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and mothers joined sons and daughters at distant service, or, joy and pride above all, when old and young couples met, and det rleine (baby), was handed over to its grandparents! What handshakings, what frank embraces among middle-aged friends, what explosive welcomes between brothers and sisters, what shy, glad greetings between youth and maid! And then, as they fell into groups together, only to hear them questioning for brothers abroad, for very old folks and babies left at home, giving the news of who was born, betrothed, or wedded; the summary of village gossip, the well-kept bit of scandal. Never surely was any gathering of people more simple and kindlyhearted, more intensely human, more tenderly picturesque.

"Bless me!" an Englishman near us exclaimed, as he watched the members of a scattered family meet and hug. "Bless me; now, what this sort of thing must be to the people 1"

What it really is to the people, was, I think, eloquently told by an announcement three weeks afterwards in the local paper. It came across the Atlantic from emigrant Krcuznachers to all the inhabitants of the Kreis, telling how they had kept Krcuznach Jahrmarkt at its appointed time in the backwoods, how they had sung the old songs, and drunk health to all friends then at the Jahrmarkt at home.

Although Krcuznach cannot boast a single fine building, it has sundry nooks and corners well worth exploring. As, for instance, tbe Heidenmaner (heathen's wall), a great mural fragment which once formed part of a square castle built bv the Romans, and which, by the way, we really heard described by an American visitor, as belonging to "tbe time when the Roman-catholics overran Europe." The Zwingel or Zwinger, also is picturesque, a narrow outlet to the Schlossberg, and formerly the means of communication between the town and its feudal castle. Of the latter, only a few ruins now remain; but a weather-worn stone lion still stands beside them in token of medieval relations between the castle and the town; a lion set up by a Count von Sponheim, in the 13th century, in grateful memory of a citizen who had saved his life in battle at cost of his own.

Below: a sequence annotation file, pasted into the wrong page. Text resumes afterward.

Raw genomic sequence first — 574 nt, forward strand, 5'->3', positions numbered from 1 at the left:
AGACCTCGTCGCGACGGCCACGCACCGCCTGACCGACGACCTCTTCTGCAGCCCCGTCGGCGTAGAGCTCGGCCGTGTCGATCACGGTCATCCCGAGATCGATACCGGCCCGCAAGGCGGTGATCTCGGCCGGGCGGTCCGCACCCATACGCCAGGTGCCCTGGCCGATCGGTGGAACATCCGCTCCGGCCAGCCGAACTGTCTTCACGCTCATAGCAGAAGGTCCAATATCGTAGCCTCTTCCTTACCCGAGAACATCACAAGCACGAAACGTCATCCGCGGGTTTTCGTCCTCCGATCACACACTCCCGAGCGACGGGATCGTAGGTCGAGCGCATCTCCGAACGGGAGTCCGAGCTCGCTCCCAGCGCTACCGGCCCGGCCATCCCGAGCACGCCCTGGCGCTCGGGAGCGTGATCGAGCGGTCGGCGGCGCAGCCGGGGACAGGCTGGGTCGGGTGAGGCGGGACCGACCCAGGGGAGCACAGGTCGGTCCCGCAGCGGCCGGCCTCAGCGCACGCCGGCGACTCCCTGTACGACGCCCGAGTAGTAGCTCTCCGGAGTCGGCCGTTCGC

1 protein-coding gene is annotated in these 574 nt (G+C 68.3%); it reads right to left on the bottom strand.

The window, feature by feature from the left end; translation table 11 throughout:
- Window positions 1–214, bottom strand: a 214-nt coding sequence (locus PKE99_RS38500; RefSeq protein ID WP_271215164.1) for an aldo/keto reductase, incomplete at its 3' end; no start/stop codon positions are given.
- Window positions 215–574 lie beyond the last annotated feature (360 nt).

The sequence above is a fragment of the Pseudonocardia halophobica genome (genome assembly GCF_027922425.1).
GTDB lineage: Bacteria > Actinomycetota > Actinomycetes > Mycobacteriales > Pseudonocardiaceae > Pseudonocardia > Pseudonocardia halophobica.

From the Schlossberg the traveller may go on through the woods, vineyards, and fields, of the high lands till he arrives at the rocky platform of the Rothenfels, a grand mass of porphyry rising almost sheer from the river. The scenery at this point (three miles above Kreuznach), is perhaps the finest in the neighbourhood. At his feet, a thousand feet below, in the valley, are village, railway, and the river, which winds away northwards past Kreuznach down to a point where the Rhine hills shut in the blue distance, Right opposite is a wild jumble of hills, and, looking beyond them, the eye traverses the sunlit cornfields and pastures of the Bavarian Palatinate till it rests on the great grey ridge of the Lemberg. Across a fine curve of the valley to

the left, its blood-red pinnacles crowned with a ruined castle, towers the splendid Rheingrafenstcin. On all sides boulders and rifted walls, blades, needles, spires, and domes of igneous rock, blood-red, purple, or black, according as they stand in shade or sunshine, strangely contrast with their masses of foliage and the smooth green hill slopes. Shadows from passing clouds nicker over the scene, giving fantastic changes of colour to the rocks, and bringing out all the tints of the vegetation from bright greens almost to black; so that the panorama is always changing. And the charm of association heightens the charm of this beautiful country, for close at hand, well guarded by rock and river, stands Ebernburg, the old stronghold of Franz von Sickengen; where Melancthon, Bucer, and other leaders of the German reformation, found rest and shelter; where Ulrich von Hutton set up his printing press, and whence he scattered his political and religious broadsheets through the length and breadth of the land.



It is a morn in winter,

The air is white with snow;

And on the chinar branches
Jasmins seem to grow.

The furrowed fields and hill-tops
With icy treasures shine,

Like scales of silver fishes,
Or jewels in a mine.

The bitter wind has banished

The silent nightingale, And the rose, like some coy maiden,

Is muffled in a veil.

Its silver song of summer
No more the fountain sings,

And frozen are the livers
That fed the bath of kings!

No flower-girls in the market,
For flowers are out of date;

And the keepers of the roses
Have shut the garden gate.

No happy guests are drinking
Their goblets crowned with vine.

For gone are all the merchants
That sold the merry wine 1

And gone the dancing women,
Before the winds and snows;

Their summer souls have followed
The nightingale and rose I


It was the month of stormy December; so that there was nothing to be wondered at in the fact that it was a rainy, tempestuous day, in the particular district of Italy, in which lies the scene of our story. For, though that beautiful land has blue, bright cloudless skies, yet they can sometimes frown as darkly even as those of foggy, gloomy England, had on this occasion the great heavy slanting rain beat incessantly against the old rude unplastered walls of the lonely Roadside Inn, and poured down in streams off the red tiles that roofed it.